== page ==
These are the words, these are the films.
How many things we held yesterday as articles of faith which today we tell as fables.
I like for you to be still.
If you were getting tired of projection mapping videos, hold on as this one is a whole new game. In fact it’s actually for game, Matel’s Hot Wheels™ Skull Racers.
The 3D projection by Muse Amsterdam, in collaboration with PostPanic and BeamSystems, took place at Customs House in Sydney, Australia and featured the game’s vehicles in one hot speed racing battle.
Game marketing is usually one level up, and there’s a lot to learn there from those trying to capturing attention of consumers. One campaign that has been making the rounds is APB: All Points Bulletin‘s take on The Human Avatar, a real-time experiment in identity and transformation.
During several stages, Josh, a fan chosen by APB’s online community, will subject himself to a extreme makeover: hair style, piercings, tattoos, and clothing, just as it would happen with the in-game avatar personalization tool.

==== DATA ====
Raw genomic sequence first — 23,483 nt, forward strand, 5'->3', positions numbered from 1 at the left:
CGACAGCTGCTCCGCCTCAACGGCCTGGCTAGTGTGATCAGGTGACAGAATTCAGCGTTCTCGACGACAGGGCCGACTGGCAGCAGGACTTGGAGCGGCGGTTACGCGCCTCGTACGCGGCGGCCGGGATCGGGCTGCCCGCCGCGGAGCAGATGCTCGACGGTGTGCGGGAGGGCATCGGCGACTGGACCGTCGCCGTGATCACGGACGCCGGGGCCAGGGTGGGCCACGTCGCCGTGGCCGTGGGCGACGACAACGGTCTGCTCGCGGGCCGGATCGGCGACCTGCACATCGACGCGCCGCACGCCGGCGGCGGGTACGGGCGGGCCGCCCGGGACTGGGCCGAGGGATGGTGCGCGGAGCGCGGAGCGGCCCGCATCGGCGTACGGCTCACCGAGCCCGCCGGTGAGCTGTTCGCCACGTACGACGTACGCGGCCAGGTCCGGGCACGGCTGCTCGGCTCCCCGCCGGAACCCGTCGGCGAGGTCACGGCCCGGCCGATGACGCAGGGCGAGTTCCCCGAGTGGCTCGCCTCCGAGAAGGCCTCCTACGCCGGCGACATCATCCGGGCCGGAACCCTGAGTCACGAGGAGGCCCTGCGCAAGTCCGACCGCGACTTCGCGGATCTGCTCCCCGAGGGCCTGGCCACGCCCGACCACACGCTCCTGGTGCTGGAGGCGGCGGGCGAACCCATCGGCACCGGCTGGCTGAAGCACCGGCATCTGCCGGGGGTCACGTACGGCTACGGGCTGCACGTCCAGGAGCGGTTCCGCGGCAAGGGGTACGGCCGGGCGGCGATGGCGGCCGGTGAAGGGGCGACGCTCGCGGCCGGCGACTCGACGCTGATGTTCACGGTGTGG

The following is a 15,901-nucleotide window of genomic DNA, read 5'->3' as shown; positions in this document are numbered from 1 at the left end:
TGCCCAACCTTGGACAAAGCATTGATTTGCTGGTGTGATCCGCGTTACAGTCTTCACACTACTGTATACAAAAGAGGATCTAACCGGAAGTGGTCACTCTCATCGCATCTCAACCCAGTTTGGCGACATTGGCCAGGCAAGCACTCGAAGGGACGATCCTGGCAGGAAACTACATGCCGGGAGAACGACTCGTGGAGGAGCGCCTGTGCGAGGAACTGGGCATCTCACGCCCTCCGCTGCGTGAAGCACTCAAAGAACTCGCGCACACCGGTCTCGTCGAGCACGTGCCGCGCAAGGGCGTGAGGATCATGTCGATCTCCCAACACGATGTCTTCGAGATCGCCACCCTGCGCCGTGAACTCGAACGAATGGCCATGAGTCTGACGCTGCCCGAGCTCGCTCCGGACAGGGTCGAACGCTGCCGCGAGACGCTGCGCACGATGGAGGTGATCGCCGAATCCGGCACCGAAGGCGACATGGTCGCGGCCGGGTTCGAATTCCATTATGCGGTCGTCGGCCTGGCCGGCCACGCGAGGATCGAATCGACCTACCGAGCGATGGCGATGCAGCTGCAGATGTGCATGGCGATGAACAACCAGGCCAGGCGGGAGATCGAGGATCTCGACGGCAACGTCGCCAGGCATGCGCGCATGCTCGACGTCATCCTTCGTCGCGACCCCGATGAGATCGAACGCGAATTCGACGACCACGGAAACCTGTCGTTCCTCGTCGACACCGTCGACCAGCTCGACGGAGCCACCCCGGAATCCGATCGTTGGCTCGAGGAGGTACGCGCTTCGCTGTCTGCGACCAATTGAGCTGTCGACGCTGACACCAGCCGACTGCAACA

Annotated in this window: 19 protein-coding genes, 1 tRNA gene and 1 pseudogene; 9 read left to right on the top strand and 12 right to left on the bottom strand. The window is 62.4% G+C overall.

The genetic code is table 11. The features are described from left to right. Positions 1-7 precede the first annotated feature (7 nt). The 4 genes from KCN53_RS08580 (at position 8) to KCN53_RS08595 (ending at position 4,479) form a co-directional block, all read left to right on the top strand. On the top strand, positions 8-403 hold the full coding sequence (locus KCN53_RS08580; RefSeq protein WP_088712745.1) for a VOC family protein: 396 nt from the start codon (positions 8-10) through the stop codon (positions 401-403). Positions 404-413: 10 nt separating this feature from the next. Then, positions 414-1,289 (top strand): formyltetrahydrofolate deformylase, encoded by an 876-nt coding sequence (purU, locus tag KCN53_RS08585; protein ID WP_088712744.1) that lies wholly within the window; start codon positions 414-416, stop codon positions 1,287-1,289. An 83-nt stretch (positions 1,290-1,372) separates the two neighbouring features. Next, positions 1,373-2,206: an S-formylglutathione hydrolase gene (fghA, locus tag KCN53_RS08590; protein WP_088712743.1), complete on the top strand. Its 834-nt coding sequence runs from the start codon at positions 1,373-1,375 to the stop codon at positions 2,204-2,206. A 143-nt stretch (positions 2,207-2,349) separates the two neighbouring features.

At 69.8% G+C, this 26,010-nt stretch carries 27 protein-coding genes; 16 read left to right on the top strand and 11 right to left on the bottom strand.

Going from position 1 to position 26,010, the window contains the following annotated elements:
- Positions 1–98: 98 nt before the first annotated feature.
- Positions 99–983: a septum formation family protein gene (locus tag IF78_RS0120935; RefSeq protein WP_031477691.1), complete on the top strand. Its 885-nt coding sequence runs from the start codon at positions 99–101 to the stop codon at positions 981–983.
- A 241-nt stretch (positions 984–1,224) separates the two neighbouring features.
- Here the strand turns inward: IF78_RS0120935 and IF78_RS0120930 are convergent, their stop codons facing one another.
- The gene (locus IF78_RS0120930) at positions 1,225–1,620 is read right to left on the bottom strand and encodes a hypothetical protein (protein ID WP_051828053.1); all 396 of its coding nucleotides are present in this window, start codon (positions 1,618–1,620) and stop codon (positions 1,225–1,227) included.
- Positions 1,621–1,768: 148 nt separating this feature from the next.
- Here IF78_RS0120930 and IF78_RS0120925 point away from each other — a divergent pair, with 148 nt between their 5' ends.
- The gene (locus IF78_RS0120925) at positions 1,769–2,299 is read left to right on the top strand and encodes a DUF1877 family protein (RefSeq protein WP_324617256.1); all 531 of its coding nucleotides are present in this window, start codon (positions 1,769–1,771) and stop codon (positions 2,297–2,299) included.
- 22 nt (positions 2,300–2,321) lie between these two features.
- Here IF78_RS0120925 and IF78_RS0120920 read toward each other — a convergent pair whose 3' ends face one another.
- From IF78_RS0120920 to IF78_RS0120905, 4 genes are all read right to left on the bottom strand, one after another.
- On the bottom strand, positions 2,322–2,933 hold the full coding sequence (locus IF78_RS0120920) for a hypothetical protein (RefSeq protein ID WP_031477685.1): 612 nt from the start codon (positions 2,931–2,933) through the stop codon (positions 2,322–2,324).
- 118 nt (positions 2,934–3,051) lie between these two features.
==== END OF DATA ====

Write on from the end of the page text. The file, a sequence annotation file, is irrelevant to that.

I’m not much into games (time is precious) but as far as marketing is concerned, this does level up. Or are reality shows venturing into videogames?
Loving the new YouTube based campaign for Coke by Wieden+Kennedy Portland.
Centered around the keyhole bottle icon, symbolizing Coca-Colas mysterious secret formula, the video has several overlays leading to unique digital experiences.
I’ll throw a few spoilers linked on the video overlays: On Twitter, you can follow Dr.Pemberton, Cokes 179 year old inventor, and ask questions about Cokes secret formula. On Facebook, send your friends a polar bear video message (and the chance to win a free Coke, US only). Not to mention the video feed tracking the safe where the secret formula is probably hidden.
And by sending a Coke bubble on www.mycoke.com/smileizer , Coke will donate $1 to the National Parks Service for each laugh.
Something tells me that this is not the end of Dr. Pemberton’s adventure. There’s probably more to it.